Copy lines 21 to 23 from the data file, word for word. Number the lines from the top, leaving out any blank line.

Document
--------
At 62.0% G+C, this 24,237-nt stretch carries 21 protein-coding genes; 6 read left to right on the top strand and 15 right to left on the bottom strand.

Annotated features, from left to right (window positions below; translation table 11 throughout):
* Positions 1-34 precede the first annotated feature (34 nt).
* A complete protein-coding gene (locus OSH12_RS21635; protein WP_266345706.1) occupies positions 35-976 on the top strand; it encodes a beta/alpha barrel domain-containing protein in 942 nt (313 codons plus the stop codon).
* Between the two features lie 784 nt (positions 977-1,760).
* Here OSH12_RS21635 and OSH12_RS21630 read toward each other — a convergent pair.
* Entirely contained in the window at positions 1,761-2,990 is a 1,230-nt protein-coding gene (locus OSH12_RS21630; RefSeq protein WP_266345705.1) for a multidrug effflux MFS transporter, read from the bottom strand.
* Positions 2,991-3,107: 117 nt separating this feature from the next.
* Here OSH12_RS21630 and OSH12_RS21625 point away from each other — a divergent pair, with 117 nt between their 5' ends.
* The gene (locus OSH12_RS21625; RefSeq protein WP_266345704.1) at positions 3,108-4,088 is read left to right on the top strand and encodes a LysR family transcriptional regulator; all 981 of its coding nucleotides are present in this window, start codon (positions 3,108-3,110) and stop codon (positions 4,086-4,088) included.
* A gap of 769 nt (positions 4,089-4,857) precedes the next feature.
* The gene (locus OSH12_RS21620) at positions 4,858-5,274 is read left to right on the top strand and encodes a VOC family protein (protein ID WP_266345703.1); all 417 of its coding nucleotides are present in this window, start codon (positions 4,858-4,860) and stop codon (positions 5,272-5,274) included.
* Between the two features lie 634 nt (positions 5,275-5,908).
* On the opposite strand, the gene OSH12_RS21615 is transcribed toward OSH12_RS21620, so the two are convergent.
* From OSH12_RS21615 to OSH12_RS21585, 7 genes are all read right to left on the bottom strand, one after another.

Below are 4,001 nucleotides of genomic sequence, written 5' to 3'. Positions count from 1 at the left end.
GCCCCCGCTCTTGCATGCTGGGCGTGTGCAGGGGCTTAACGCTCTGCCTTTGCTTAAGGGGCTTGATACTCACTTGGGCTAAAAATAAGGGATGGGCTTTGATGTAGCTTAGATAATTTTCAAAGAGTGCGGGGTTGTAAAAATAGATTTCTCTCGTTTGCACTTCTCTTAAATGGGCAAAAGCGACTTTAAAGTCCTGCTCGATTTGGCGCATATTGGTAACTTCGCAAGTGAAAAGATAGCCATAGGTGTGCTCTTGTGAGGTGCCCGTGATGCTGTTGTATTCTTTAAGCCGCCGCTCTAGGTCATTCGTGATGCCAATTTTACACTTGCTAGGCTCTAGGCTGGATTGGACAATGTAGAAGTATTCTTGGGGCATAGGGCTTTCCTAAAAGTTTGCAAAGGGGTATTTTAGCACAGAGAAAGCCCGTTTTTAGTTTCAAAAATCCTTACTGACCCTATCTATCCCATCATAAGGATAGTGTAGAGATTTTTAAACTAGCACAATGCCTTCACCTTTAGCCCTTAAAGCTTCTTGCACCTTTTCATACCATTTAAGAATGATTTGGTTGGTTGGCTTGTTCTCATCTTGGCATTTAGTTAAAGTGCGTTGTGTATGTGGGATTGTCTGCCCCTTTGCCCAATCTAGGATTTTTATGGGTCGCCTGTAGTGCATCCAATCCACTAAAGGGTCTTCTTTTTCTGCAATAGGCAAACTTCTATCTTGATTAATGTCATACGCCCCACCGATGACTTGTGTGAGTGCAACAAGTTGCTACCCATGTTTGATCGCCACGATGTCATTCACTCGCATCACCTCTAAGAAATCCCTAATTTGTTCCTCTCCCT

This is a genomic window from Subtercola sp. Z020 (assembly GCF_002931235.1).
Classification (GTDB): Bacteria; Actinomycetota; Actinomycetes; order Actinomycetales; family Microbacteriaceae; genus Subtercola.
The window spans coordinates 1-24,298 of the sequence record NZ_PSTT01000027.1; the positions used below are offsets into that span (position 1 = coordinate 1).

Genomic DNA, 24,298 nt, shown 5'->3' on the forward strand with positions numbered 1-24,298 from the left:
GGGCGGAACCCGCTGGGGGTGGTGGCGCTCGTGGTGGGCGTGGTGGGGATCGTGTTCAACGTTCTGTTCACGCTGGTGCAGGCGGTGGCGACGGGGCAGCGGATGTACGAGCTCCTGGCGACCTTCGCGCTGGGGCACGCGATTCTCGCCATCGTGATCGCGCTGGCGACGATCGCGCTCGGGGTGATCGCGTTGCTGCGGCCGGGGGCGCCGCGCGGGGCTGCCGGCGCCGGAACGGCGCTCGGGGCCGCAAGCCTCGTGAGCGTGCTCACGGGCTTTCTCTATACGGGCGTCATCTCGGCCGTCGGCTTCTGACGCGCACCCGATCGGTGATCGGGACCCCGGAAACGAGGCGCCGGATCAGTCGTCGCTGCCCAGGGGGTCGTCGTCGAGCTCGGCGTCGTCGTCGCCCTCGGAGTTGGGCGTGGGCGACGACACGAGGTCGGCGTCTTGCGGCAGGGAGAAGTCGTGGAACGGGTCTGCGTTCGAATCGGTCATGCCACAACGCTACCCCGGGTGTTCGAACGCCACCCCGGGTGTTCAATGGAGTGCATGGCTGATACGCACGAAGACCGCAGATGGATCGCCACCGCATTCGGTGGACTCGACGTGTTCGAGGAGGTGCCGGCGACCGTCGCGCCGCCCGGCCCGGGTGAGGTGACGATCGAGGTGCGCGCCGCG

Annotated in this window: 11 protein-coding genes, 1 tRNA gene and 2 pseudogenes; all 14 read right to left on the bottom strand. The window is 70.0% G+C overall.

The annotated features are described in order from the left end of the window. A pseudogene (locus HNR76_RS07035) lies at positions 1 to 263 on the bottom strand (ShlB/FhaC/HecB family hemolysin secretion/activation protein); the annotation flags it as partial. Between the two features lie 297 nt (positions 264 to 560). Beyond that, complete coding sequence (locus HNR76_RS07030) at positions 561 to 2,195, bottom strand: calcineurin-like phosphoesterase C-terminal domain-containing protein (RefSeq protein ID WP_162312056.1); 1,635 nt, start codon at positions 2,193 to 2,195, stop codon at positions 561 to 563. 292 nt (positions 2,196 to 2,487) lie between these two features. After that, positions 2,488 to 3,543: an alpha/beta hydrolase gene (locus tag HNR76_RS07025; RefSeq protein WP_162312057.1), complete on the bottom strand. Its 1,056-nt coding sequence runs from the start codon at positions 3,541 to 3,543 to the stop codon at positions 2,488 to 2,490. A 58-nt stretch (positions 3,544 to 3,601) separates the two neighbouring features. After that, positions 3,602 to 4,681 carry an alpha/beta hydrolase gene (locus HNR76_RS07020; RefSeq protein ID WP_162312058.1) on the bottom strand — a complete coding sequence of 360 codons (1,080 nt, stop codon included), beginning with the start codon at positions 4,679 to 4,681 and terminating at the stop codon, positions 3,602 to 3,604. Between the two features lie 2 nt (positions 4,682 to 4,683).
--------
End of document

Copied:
Genomic DNA, 24,298 nt, shown 5'->3' on the forward strand with positions numbered 1-24,298 from the left:
GGGCGGAACCCGCTGGGGGTGGTGGCGCTCGTGGTGGGCGTGGTGGGGATCGTGTTCAACGTTCTGTTCACGCTGGTGCAGGCGGTGGCGACGGGGCAGCGGATGTACGAGCTCCTGGCGACCTTCGCGCTGGGGCACGCGATTCTCGCCATCGTGATCGCGCTGGCGACGATCGCGCTCGGGGTGATCGCGTTGCTGCGGCCGGGGGCGCCGCGCGGGGCTGCCGGCGCCGGAACGGCGCTCGGGGCCGCAAGCCTCGTGAGCGTGCTCACGGGCTTTCTCTATACGGGCGTCATCTCGGCCGTCGGCTTCTGACGCGCACCCGATCGGTGATCGGGACCCCGGAAACGAGGCGCCGGATCAGTCGTCGCTGCCCAGGGGGTCGTCGTCGAGCTCGGCGTCGTCGTCGCCCTCGGAGTTGGGCGTGGGCGACGACACGAGGTCGGCGTCTTGCGGCAGGGAGAAGTCGTGGAACGGGTCTGCGTTCGAATCGGTCATGCCACAACGCTACCCCGGGTGTTCGAACGCCACCCCGGGTGTTCAATGGAGTGCATGGCTGATACGCACGAAGACCGCAGATGGATCGCCACCGCATTCGGTGGACTCGACGTGTTCGAGGAGGTGCCGGCGACCGTCGCGCCGCCCGGCCCGGGTGAGGTGACGATCGAGGTGCGCGCCGCG

Annotated in this window: 11 protein-coding genes, 1 tRNA gene and 2 pseudogenes; all 14 read right to left on the bottom strand. The window is 70.0% G+C overall.